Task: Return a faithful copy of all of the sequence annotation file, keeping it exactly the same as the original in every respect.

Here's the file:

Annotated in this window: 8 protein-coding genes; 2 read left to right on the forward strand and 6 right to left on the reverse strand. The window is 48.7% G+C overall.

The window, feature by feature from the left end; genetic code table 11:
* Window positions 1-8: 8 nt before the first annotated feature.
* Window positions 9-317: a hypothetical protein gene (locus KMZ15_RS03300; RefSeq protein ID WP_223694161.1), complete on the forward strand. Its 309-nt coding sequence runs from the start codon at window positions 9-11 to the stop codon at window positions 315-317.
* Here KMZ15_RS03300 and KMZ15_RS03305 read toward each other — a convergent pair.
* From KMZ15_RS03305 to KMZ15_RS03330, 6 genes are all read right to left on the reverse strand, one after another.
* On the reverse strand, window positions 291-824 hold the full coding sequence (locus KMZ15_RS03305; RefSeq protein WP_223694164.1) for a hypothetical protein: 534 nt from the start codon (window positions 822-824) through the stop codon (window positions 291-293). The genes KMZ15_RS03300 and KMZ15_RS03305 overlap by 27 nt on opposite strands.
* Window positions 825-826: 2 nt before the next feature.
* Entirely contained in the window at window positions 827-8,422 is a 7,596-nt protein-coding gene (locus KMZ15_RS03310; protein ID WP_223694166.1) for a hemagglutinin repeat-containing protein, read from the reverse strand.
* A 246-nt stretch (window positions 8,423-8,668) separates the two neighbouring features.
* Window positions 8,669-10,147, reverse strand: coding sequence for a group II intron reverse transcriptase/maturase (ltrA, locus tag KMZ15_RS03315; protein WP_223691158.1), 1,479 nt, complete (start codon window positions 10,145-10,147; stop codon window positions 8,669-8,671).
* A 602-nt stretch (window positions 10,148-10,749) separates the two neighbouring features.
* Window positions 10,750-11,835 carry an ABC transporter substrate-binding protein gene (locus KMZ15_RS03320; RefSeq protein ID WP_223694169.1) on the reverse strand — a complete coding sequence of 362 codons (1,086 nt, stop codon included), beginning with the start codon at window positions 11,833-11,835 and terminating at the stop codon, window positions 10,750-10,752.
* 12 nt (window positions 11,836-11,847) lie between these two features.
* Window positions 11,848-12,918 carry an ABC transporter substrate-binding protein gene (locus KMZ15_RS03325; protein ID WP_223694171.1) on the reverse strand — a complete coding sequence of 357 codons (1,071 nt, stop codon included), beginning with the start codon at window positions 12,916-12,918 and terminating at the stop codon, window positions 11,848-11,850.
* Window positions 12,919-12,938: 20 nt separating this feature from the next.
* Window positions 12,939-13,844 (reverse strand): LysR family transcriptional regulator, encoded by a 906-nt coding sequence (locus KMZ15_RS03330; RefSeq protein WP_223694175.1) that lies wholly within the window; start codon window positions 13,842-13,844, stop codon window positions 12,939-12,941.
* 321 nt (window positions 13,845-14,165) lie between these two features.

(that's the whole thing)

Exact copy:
Annotated in this window: 8 protein-coding genes; 2 read left to right on the forward strand and 6 right to left on the reverse strand. The window is 48.7% G+C overall.

The window, feature by feature from the left end; genetic code table 11:
* Window positions 1-8: 8 nt before the first annotated feature.
* Window positions 9-317: a hypothetical protein gene (locus KMZ15_RS03300; RefSeq protein ID WP_223694161.1), complete on the forward strand. Its 309-nt coding sequence runs from the start codon at window positions 9-11 to the stop codon at window positions 315-317.
* Here KMZ15_RS03300 and KMZ15_RS03305 read toward each other — a convergent pair.
* From KMZ15_RS03305 to KMZ15_RS03330, 6 genes are all read right to left on the reverse strand, one after another.
* On the reverse strand, window positions 291-824 hold the full coding sequence (locus KMZ15_RS03305; RefSeq protein WP_223694164.1) for a hypothetical protein: 534 nt from the start codon (window positions 822-824) through the stop codon (window positions 291-293). The genes KMZ15_RS03300 and KMZ15_RS03305 overlap by 27 nt on opposite strands.
* Window positions 825-826: 2 nt before the next feature.
* Entirely contained in the window at window positions 827-8,422 is a 7,596-nt protein-coding gene (locus KMZ15_RS03310; protein ID WP_223694166.1) for a hemagglutinin repeat-containing protein, read from the reverse strand.
* A 246-nt stretch (window positions 8,423-8,668) separates the two neighbouring features.
* Window positions 8,669-10,147, reverse strand: coding sequence for a group II intron reverse transcriptase/maturase (ltrA, locus tag KMZ15_RS03315; protein WP_223691158.1), 1,479 nt, complete (start codon window positions 10,145-10,147; stop codon window positions 8,669-8,671).
* A 602-nt stretch (window positions 10,148-10,749) separates the two neighbouring features.
* Window positions 10,750-11,835 carry an ABC transporter substrate-binding protein gene (locus KMZ15_RS03320; RefSeq protein ID WP_223694169.1) on the reverse strand — a complete coding sequence of 362 codons (1,086 nt, stop codon included), beginning with the start codon at window positions 11,833-11,835 and terminating at the stop codon, window positions 10,750-10,752.
* 12 nt (window positions 11,836-11,847) lie between these two features.
* Window positions 11,848-12,918 carry an ABC transporter substrate-binding protein gene (locus KMZ15_RS03325; protein ID WP_223694171.1) on the reverse strand — a complete coding sequence of 357 codons (1,071 nt, stop codon included), beginning with the start codon at window positions 12,916-12,918 and terminating at the stop codon, window positions 11,848-11,850.
* Window positions 12,919-12,938: 20 nt separating this feature from the next.
* Window positions 12,939-13,844 (reverse strand): LysR family transcriptional regulator, encoded by a 906-nt coding sequence (locus KMZ15_RS03330; RefSeq protein WP_223694175.1) that lies wholly within the window; start codon window positions 13,842-13,844, stop codon window positions 12,939-12,941.
* 321 nt (window positions 13,845-14,165) lie between these two features.